Get Out Of Dodge Essay, Research Paper
Imagine the senior year of high school when students are poised to enter college and become adults. It’s a time of responsibility, of being on one’s own, and of shaping lives by making daily decisions. One of the most major decisions is where to attend college. Should a person stay close to home and attend an in-state school where people and even campuses are somewhat familiar? Or should the decision be to start a completely new chapter in one’s life by attending a college farther away, with totally new challenges? I believe the answer is definitely to leave and I can best verbalize this with a famous western saying: “Get out of Dodge.”
Of course, I can only speak from own experience to date. I thoroughly enjoyed high school and had excellent teachers who prepared me for entrance into the new world of college. My family and I discussed and received information from many schools, some of which I was totally unfamiliar with. My parents knew this was an important milestone in my life and therefore, arranged for a trip east to visit campuses and classes. That is how I chose to travel from my North Dakotan home to MIT, halfway across the nation. I had many reasons, one of which is obviously that MIT is one of the top schools in the nation, but another is that it is in the city of Boston. I am from Bismarck, North Dakota, a midwestern town of about 60,000 which I love, but I knew it was time for a new place with new experiences.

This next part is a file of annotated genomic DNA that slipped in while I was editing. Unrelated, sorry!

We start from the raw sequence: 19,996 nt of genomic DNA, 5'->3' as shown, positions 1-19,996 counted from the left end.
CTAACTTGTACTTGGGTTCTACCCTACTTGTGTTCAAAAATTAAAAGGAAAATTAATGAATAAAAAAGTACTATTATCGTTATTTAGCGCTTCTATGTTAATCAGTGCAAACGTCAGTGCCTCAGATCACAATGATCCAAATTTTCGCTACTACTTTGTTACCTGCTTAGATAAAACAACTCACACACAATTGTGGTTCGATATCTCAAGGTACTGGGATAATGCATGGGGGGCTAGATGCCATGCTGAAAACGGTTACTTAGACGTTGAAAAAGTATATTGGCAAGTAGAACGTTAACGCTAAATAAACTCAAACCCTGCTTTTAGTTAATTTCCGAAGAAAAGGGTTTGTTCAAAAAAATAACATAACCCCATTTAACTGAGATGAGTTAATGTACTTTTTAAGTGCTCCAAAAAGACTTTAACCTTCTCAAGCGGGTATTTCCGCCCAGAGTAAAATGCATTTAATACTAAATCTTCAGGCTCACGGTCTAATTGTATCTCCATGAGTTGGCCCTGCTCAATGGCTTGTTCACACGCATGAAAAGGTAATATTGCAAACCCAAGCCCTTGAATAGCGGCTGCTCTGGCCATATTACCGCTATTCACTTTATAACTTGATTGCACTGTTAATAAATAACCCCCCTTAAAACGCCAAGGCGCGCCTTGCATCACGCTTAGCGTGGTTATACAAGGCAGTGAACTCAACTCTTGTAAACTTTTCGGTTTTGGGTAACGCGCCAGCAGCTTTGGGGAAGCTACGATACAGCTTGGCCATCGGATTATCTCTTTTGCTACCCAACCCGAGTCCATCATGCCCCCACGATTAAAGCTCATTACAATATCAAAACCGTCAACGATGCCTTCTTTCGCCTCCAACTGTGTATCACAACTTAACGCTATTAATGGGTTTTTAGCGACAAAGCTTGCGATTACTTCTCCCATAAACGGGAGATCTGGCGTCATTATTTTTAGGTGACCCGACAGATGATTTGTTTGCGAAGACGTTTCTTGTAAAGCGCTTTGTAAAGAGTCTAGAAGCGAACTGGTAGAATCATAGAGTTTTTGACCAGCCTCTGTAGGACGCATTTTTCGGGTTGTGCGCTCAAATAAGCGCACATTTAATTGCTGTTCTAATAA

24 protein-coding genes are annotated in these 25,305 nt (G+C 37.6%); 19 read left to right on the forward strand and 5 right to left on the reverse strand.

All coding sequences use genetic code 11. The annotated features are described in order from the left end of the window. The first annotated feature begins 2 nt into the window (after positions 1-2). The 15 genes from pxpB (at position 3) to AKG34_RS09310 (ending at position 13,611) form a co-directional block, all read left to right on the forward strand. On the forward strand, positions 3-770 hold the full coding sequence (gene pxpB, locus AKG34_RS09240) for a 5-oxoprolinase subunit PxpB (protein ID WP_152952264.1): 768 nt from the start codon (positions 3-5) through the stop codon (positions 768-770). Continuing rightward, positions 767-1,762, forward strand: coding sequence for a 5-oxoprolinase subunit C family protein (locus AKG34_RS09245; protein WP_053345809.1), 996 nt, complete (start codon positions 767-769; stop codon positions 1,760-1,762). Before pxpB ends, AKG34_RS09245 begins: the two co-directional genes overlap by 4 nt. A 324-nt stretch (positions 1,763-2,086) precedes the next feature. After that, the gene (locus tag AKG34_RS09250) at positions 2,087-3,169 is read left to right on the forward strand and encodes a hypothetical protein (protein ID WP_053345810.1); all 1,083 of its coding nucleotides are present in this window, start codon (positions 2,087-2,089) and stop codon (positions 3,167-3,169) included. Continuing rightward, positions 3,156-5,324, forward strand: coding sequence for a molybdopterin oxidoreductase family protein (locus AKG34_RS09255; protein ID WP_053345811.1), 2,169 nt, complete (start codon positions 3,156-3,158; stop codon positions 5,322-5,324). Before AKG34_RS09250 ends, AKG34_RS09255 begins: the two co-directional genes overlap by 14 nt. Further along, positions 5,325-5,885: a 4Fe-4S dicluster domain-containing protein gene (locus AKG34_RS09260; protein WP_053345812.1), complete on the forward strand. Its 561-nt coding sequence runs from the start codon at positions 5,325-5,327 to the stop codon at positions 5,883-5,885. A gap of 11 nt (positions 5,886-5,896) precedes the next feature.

So far, I am only in my first semester of college, but I love it. I have met a whole new set of friends and find that things are always happening on campus and in the city. I was homesick for about the first week, but after that I never thought about being homesick again. I had too many interesting things to do. For the first time in my life, I could go and see a professional sports team play, see the Blue Man group, or just explore all the historic sites of Boston.
Over the Columbus Day break, I went home to Bismarck and realized that nothing had changed. Twenty of my friends met me at the airport and were excited to see me, as I was excited to see them. Through our few days together, I found out that they had remained friends with the same people from home and really hadn’t met anyone new. They had not all stayed in Bismarck, but everyone I saw over the Columbus Day weekend was attending college in North Dakota.